Today I was in Paris.

I travelled on Eurostar – leaving from London Waterloo to Paris Gare du Nord.

I arrived – and there were no taxis available – and a queue of several hundred people waiting. I resorted to diving into the Metro to travel across to the Novell office in the west of the city – near La Defense.

Turned out there was a strike on the RER – and some RER commuter trains were not running through Paris.

One benefit of taking the Metro is to ogle the timeless 1950’s design of some of the metro stations; Franklin D Roosevelt is one of my favourites – orange, silver and harsh lines; with delightful, gallic station names.

A good set of meetings with customers and partners – this is the first time back in Paris for a few years.

At the end of the day out to Paris Airport Charles de Gaulle – again major delays because ofthe SNCF strike – I have never seen people so crammed into a train.

London Taxis

Getting a taxi can be hit and miss anywhere across the globe. Too many times I have been let down by missing cars, breakdowns, rude and sometimes downright dangerous driving.

I needed to get a cab this morning at the ungodly hour of 0430. That’s way too early for me.

I booked a cab through the recommended services of Addison Lee – a London cab firm. They have great customer service. While on the phone booking the pickup I was told exactly how much the fare would be – no surprises at set down. That was my first pleasant surprise.

15 minutes before pickup I received an SMS to my phone saying that the driver was on his way; a description and license plate of the vehicle and the cell phone number for the driver. I got a second SMS minutes later saying that the driver was waiting outside to collect me. He wasn’t – just a few houses along; I called him and got picked up.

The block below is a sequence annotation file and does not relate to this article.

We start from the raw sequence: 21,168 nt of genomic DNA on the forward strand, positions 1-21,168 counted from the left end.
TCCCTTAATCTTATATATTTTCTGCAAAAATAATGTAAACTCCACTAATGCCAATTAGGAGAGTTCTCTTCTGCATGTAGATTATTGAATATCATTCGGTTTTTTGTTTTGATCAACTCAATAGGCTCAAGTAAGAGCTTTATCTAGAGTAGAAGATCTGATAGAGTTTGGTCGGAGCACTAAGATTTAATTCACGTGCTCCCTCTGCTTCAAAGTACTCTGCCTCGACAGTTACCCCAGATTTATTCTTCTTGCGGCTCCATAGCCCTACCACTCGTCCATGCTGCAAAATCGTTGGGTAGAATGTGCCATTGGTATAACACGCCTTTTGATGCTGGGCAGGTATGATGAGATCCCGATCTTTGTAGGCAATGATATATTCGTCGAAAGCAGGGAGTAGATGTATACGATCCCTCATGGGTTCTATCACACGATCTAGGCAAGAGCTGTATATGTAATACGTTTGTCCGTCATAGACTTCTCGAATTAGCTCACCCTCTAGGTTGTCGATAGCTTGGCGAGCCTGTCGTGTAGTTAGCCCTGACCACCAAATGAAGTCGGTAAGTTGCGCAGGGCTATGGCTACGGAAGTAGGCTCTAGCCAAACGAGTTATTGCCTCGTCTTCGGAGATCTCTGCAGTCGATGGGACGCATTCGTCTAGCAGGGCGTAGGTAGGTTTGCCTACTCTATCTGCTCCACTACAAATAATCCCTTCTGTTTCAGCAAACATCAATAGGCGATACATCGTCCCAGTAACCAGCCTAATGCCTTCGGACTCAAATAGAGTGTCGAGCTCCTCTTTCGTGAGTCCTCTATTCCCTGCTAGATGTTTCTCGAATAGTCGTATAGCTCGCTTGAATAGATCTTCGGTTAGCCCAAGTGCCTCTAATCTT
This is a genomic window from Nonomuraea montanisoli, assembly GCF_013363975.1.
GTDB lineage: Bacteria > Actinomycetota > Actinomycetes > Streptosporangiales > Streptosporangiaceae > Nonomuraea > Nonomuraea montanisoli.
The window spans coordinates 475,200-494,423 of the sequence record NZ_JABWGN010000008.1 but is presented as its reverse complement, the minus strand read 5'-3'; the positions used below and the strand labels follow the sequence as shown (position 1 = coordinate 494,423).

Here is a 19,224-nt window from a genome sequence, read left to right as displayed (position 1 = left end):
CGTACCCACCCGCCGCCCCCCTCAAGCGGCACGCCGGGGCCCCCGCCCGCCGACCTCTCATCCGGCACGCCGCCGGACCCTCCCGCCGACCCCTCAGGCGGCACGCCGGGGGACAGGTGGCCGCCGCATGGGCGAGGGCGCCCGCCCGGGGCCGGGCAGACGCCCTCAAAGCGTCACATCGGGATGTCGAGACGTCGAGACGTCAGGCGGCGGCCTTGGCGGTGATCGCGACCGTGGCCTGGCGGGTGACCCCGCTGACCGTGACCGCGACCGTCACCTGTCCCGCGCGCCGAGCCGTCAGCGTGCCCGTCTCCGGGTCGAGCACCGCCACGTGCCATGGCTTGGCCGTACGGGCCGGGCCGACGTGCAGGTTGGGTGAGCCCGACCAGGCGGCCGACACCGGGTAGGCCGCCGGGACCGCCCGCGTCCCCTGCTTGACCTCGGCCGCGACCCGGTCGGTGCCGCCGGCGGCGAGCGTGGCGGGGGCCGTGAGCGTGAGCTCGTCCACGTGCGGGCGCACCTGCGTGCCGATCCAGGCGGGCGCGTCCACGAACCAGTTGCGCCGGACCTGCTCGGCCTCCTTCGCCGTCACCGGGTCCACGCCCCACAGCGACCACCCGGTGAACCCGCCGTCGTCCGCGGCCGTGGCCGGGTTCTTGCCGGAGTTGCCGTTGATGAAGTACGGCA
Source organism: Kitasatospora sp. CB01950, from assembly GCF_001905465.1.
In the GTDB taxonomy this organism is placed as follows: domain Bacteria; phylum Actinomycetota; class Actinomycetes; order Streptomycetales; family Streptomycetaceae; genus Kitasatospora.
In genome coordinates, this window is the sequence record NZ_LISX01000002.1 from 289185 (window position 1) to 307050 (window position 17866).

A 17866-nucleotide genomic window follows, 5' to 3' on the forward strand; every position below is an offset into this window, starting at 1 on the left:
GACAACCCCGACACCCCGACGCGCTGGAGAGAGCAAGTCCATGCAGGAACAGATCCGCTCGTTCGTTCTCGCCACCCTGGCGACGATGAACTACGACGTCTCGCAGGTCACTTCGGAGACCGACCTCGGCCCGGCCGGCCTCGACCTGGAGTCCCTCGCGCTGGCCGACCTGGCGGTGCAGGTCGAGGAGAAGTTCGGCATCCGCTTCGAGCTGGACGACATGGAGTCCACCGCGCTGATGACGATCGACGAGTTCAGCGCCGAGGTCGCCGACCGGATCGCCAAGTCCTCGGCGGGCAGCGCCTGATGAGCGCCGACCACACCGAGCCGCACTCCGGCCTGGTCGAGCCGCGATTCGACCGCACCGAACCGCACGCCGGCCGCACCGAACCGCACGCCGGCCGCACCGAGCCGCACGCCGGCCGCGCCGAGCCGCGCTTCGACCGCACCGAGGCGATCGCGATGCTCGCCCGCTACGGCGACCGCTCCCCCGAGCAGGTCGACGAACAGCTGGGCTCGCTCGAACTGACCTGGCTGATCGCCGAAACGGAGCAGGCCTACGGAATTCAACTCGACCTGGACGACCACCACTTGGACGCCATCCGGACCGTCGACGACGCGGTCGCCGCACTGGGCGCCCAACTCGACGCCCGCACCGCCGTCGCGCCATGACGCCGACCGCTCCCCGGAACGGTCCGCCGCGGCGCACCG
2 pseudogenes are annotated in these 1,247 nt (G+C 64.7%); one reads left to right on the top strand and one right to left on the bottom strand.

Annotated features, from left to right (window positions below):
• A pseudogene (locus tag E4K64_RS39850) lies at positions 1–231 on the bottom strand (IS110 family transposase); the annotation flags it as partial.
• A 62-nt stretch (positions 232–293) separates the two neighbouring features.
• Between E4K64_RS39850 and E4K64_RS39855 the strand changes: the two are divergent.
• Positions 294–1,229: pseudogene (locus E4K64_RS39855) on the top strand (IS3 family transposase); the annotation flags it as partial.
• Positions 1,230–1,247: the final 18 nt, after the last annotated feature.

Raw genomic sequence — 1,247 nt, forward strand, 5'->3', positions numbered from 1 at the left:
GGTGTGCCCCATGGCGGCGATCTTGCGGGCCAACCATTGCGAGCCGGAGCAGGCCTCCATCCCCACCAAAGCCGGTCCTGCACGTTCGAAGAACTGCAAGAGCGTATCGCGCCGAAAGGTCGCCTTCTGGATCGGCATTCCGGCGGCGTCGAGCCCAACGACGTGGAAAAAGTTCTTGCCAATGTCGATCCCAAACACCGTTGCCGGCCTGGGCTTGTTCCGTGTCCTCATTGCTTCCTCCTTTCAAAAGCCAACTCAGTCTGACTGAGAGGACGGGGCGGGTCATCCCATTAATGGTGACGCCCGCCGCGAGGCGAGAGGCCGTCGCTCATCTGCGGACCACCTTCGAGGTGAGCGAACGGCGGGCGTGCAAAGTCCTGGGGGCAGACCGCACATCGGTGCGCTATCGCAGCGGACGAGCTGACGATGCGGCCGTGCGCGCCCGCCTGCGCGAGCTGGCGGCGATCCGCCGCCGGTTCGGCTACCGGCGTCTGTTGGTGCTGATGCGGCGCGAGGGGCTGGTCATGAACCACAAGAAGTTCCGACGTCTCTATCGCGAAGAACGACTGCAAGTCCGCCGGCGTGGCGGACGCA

All cabs seem to be fitted with smart GPS and directions; much like the (much lamented) Hertz Neverlost. Part of me thinks this is a great idea (no more roundabout journeys), the other part laments the loss of ‘The Knowledge’ that is still required for all black cab drivers. I can see times when human knowledge of side routes and less busy roads beats the GPS hands down.

All in all I was really impressed by the service from Addison Lee – if you are in London and need to pre-book – try them out.

Wireless routers – it’s all about positioning

I wrote yesterday about the terrible bandwidth problems I’m having in London – tonight my wireless signal in the house was dreadful. I’m used to the attenuating effect of Victorian masonry (we lived in an old house when we were in England) – but surely it was never this bad. It was almost like having a century old Faraday cage built into the house.

I thought about this some – and realised that things had only changed in the last day; no it’s not my laptop; no there’s no new software.. what could it be?

Ah – the wireless router has been place ‘out of sight’ behind a steel filing cabinet.. Hmm.

I repositioned it – and full signal restored 🙂

Bandwidth – it’s all relative!

I just arrived in London at the start of a week of customer visits. I am staying with Granias family for a day or so (saves on expenses – and it’s also really good to see them!)